The Story of Shocking Pink, and the Designer Who Made the Color Famous
Shocking Pink is not just any “hot pink” shade – it’s a very specific color, popularized in the mid-1930s by the surrealist Italian fashion designer Elsa Schiaparelli. The pulsating retro “warrior pink,” as Yves St. Laurent dubbed it, is a hint more of an intense magenta than a true candy color, just a vibration away from neon.
Over the decades the iconic hue has danced in and out of trendy circles, most recently slipping back into the pret-a-porter stores and haute collections in late 2012, when both US First Lady Michelle Obama and her would-be successor Ann Romney turned up in Schiaparelli pink outfits to the same presidential election debate.
Meanwhile the Metropolitan Museum of Art’s Impossible Conversations exhibition of the same year, contrasting the visions of Prada and “Schiap,” still vivid in our memory, introduced a new generation of fashionistas (too young to recall when the vibrant hue was all the rage of Carnaby Street) to this latest iteration of Shocking Pink.
Take a look and see if this color is for you, as you learn more about the remarkable woman who brought it into the fashion palette.
Elsa Schiaparelli (1890-1973)
Birth of a Surrealist Fashion Designer
Elsa Luisa Maria Schiaparelli was born in Rome, Italy, on September 10, 1890. Her parents were the aristocratic Celestino Schiaparelli (Sanskrit scholar and Dean at the University of Rome) and his wife, the equally aristocratic Maria Luisa Domenitis.
It was an accomplished clan as well as a socially prominent one. Elsa was a niece of the astronomer Giovanni Schiaparelli, he who is best-known for mapping the canals of Mars. The illustrious family also included Ernesto Schiaparelli, the renowned Egyptologist who was credited with the 1906 discovery of the tomb of Queen Nefertiti as well as Kha’s tomb.
According to all reports, young Elsa was a high-spirited and creatively inclined young rebel from her earliest years. It was a character that stood her in good stead in her career, where she broke all the established rules for fashion and approached the design field with a whimsical flair. She must surely, however, have been the subject of some concern for her parents! Or perhaps not: there are indications that young Elsa did not receive much in the way of overt affection, and her mother is said to have taught her that she was “ugly” in comparison to her older sister.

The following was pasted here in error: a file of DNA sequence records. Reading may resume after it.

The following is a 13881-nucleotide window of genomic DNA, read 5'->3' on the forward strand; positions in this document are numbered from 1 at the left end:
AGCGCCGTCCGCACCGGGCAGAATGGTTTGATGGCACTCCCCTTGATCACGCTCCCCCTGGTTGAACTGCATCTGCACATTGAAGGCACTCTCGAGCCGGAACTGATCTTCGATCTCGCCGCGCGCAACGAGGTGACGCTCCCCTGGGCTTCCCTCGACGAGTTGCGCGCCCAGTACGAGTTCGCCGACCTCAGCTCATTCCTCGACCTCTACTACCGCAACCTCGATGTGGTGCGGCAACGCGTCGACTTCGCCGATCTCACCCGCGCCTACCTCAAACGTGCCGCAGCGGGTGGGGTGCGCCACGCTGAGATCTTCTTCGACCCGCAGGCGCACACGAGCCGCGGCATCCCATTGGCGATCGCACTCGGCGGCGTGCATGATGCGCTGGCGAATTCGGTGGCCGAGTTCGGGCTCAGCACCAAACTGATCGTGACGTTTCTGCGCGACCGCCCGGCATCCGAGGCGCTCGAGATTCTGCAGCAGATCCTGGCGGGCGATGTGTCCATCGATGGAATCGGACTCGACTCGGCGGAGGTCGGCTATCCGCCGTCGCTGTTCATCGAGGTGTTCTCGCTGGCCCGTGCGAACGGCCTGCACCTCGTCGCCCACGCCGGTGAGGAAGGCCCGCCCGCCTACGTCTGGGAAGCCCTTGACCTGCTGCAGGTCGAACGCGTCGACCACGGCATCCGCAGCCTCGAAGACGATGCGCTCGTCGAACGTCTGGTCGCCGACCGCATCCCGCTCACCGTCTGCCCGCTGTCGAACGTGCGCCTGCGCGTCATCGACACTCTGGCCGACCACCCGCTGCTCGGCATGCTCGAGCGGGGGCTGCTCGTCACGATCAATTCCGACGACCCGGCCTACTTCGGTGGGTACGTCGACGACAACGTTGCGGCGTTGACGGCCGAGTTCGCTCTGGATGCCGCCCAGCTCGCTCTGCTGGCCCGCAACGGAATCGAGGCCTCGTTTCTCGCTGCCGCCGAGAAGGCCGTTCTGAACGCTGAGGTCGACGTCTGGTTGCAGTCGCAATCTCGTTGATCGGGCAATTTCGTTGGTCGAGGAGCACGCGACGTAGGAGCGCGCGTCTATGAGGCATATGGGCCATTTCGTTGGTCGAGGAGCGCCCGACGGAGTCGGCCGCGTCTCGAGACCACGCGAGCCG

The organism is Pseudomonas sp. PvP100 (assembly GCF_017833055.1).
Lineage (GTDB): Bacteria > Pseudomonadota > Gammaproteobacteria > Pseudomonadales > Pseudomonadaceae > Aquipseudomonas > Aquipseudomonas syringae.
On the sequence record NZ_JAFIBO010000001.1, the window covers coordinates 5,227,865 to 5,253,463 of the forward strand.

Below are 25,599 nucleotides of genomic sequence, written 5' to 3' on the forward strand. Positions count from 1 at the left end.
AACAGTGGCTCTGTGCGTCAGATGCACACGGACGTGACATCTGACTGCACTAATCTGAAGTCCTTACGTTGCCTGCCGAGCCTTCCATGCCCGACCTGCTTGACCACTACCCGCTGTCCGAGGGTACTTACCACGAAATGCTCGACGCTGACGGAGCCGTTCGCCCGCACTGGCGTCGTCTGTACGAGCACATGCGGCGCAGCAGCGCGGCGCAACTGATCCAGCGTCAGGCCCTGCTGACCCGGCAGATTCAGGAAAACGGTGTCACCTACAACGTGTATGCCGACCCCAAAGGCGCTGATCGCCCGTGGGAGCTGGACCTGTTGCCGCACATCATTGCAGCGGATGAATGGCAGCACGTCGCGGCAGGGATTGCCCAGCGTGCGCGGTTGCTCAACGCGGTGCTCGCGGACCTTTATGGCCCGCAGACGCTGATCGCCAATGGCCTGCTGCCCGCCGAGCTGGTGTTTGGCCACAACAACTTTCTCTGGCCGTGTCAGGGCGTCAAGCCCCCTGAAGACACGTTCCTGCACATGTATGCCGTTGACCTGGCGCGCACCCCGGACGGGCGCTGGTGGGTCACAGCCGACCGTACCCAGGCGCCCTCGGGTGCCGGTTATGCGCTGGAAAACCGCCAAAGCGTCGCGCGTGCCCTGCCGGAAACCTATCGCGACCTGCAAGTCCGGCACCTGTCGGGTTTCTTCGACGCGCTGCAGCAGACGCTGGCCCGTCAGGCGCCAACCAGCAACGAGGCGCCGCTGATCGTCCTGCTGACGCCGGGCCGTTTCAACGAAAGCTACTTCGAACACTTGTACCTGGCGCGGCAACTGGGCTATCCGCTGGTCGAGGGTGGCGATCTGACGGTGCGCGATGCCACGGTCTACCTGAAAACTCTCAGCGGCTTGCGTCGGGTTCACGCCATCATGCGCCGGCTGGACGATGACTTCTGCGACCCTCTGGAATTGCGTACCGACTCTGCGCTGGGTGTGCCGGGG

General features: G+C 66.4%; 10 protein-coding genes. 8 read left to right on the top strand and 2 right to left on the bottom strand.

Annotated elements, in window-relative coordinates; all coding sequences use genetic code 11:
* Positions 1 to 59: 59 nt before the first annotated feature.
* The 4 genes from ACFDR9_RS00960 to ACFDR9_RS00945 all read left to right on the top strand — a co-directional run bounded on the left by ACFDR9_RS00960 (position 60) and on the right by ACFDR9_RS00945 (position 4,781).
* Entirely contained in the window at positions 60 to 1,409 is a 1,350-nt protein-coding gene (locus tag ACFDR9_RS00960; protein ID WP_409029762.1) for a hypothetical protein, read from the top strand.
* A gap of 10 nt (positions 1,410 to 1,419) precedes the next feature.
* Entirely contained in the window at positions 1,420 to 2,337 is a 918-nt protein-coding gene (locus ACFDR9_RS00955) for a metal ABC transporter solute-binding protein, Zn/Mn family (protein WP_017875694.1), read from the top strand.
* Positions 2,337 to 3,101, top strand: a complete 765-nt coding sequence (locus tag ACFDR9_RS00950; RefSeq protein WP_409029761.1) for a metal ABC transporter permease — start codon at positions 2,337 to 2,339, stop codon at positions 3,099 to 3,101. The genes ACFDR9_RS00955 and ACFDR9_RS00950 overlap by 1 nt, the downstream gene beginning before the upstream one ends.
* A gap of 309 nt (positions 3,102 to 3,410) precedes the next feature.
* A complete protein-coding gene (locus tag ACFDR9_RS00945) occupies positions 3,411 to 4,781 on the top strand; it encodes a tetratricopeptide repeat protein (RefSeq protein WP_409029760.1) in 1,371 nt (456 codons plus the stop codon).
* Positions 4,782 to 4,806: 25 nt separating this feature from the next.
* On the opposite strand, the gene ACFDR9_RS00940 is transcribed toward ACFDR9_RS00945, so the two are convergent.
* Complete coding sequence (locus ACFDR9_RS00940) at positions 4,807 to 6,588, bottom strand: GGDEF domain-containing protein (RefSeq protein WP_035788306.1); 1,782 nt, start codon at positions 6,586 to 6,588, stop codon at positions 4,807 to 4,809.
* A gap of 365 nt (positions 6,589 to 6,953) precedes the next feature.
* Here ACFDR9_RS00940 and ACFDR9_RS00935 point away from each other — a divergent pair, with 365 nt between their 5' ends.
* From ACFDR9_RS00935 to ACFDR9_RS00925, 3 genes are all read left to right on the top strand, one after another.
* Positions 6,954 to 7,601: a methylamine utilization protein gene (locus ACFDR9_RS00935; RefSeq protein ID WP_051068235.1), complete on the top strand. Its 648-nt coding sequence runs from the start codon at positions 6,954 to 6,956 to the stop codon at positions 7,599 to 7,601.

Who knows what lasting impact her early years may have had on Schiaparelli’s drive to “skirt the edge of ridicule” and propel herself into the forefront of Paris fashion…
From Family Life to Fashion World
In 1919, having removed herself to Paris from her family’s “lap of luxury,” which she believed was stifling her creativity, twenty-two-year-old Elsa married (in some haste) the French theosophist Comte William de Wendt de Kerlor.
A daughter, Maria Luisa Yvonne Radha de Wendt de Kerlor – known as “Gogo” – was born in 1920. The following year, the de Kerlors moved from Europe to New York, where Elsa worked as a translator and scriptwriter, mingled with an artistic crowd so forward-thinking as to be radical, and sold a few French fashions to some of her rich American friends.
The marriage ended in 1922, perhaps due in part to William’s affair with the infamous dancer Isadora Duncan, perhaps due to Elsa’s urge to carve her own path, or perhaps because the couple were simply unsuited – who knows? In any case, Elsa returned to Europe with her daughter.
There she dived into her fashion career with all the serious concentration of a single mother with a daughter to support – and a child who had developed polio, no less – living the hard life of an impoverished dressmaker as she struggled to make her place in the world.
However, although it was undoubtedly a difficult time for “Schiap,” as her friends called her, the brave image of a hard-working young woman bending over her needle and thread in a cold rat-run attic may owe as much to romance as reality. According to Patricia Volk’s memoir, Shocked: My Mother, Schiaparelli, and Me, daughter Gogo spend very little time living with her mother, between nurses and doctors and boarding schools in Switzerland.
Schiap and Surrealist Fashion
When, on the dissolution of her marriage, Elsa relocated to Paris and set up her design atelier, she soon made influential connections in the salons of the surrealist art world, collaborating on various designs with such artists as Jean Cocteau and Salvador Dali.